HERMANN KAMBIRÉ1, MARIA BROCKHAUS2
1Institut National des Etudes Recherches Agronomiques (INERA), Sociology, Burkina Faso
2Justus-Liebig-Universität Giessen, Institute of Agricultural Policy and Market Research, Germany
In South West Burkina Faso conflicts between farmers and herders are a common phenomenon. These conflicts are influenced by factors which range from ecological and sociological to political causes. Local realities meet global demands (e.g. for political change, increasing agricultural productivity, change of production systems). Sustainable and equitable development is not always the outcome of these induced processes of change.
A six-month case study on conflicts, land use, and the management of natural resources was carried out in two villages in the provinces Noumbiel and Poni. Semi-structured interviews and focus group discussions were held with farmers, herders, local authorities and the formal institutions in the district.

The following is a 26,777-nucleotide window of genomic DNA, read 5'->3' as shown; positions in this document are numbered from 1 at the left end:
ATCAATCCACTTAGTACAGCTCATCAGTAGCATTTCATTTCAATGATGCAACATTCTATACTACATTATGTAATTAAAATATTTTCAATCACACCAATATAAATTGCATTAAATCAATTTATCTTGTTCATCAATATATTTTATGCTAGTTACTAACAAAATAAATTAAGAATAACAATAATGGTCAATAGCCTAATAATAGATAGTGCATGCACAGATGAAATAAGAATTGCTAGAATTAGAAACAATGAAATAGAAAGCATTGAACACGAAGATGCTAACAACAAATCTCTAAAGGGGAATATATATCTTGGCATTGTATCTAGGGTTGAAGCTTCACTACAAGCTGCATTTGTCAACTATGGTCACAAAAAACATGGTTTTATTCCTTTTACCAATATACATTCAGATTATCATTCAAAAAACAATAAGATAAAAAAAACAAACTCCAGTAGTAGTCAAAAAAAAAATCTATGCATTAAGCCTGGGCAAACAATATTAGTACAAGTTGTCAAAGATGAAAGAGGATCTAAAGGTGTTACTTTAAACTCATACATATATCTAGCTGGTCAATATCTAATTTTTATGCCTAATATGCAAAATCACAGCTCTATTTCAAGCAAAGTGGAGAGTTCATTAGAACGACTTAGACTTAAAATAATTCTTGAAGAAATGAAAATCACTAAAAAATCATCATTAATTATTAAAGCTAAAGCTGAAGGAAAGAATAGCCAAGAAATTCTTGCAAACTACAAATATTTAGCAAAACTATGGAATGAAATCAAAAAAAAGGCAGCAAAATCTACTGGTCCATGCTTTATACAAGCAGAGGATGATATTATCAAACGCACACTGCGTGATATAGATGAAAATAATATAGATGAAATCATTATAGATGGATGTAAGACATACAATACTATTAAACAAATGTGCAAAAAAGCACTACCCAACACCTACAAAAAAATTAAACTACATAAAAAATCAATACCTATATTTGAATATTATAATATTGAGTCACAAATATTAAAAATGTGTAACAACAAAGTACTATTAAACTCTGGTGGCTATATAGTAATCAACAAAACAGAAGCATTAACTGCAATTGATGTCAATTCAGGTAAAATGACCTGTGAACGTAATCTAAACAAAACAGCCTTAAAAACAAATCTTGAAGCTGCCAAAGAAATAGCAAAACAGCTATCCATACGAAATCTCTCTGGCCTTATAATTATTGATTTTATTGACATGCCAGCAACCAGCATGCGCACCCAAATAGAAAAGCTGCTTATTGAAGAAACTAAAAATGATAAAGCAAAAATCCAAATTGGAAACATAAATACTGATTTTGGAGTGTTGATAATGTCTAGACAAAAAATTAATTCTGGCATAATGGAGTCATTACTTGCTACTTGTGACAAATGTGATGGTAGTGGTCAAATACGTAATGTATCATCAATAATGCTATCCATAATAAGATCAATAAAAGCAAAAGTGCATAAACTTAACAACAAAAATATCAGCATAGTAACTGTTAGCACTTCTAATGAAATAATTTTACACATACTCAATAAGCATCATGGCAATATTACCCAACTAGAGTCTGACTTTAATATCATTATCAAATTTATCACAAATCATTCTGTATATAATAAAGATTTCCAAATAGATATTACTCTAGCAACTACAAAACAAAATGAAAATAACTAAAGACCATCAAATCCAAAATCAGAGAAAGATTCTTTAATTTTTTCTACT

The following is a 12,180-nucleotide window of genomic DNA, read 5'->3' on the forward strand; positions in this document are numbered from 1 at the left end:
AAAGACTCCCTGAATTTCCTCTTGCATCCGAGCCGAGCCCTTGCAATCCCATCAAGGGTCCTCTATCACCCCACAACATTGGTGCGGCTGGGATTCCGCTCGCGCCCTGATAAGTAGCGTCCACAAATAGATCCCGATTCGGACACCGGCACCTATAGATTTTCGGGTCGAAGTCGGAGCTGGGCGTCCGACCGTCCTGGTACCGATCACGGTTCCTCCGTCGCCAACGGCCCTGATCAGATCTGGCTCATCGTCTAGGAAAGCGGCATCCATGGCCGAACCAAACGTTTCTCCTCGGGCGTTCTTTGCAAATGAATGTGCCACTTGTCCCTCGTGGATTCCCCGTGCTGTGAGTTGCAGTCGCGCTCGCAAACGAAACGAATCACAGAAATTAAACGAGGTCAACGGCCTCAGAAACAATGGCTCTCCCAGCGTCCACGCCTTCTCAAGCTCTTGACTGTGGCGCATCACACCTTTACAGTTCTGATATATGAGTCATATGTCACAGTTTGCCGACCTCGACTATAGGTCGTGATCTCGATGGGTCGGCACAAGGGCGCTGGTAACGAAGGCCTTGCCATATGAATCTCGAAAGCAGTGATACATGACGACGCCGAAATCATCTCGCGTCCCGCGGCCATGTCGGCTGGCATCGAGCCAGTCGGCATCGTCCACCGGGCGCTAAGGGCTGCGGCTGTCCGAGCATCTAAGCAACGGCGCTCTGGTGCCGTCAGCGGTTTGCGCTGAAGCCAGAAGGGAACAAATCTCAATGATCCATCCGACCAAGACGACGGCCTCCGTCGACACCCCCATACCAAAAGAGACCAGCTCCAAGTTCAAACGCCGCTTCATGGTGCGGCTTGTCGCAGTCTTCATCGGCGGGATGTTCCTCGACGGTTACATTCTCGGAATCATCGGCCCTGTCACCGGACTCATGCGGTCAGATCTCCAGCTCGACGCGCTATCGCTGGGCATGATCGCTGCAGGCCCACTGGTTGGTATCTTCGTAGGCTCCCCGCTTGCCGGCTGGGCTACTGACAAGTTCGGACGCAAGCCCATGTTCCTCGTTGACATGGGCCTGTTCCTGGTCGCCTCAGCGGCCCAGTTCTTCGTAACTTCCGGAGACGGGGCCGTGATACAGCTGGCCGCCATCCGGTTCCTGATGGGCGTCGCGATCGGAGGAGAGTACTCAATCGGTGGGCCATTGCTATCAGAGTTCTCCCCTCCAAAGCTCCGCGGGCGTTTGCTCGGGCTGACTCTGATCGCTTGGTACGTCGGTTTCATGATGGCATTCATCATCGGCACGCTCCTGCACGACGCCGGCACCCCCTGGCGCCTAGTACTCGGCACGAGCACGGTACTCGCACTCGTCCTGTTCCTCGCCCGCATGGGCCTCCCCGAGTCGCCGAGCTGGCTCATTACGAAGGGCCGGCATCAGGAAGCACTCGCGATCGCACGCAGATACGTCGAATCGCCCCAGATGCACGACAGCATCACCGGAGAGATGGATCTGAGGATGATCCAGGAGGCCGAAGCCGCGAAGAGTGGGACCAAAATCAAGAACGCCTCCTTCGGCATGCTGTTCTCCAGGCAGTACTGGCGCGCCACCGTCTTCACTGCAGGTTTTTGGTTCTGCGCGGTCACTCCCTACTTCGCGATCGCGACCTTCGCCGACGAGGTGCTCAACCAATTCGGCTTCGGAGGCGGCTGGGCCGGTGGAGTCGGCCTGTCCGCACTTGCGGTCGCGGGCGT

The results show the different situation in the villages: cooperation and rather successful conflict management were predominant in one village. In the other, conflict escalation could be observed and out-migration of herders which were immigrated in the village in the last decade. Reasons can be seen in stronger competition between the user groups in one village, which was enforced by project activities like rice production in an area used as strategic water resource by the herders. Additionally, the integration of the herders (`latest-comers') in local decision making processes differed remarkably, as well as the perception by the herders of the bundle of rights they hold. Furthermore, the involvement of local elites varied, which followed a career in the capital. In one village the wish was expressed by them to defend the rights of the `autochthonous', since a change in the current land tenure system and an upcoming land market was expected. In the other, emphasis was put on the opportunity of a win"=win situation for both user groups by cooperation.
Induced global processes of change, implemented top-down, can aggravate a segregation in local 'first and last classes', and an exclusion of user groups, if different settings of the resource users in access to rights and degree of local citizenship are ignored by policy makers at national and global level.
Keywords: Burkina Faso, farmer-herder conflicts, natural resource management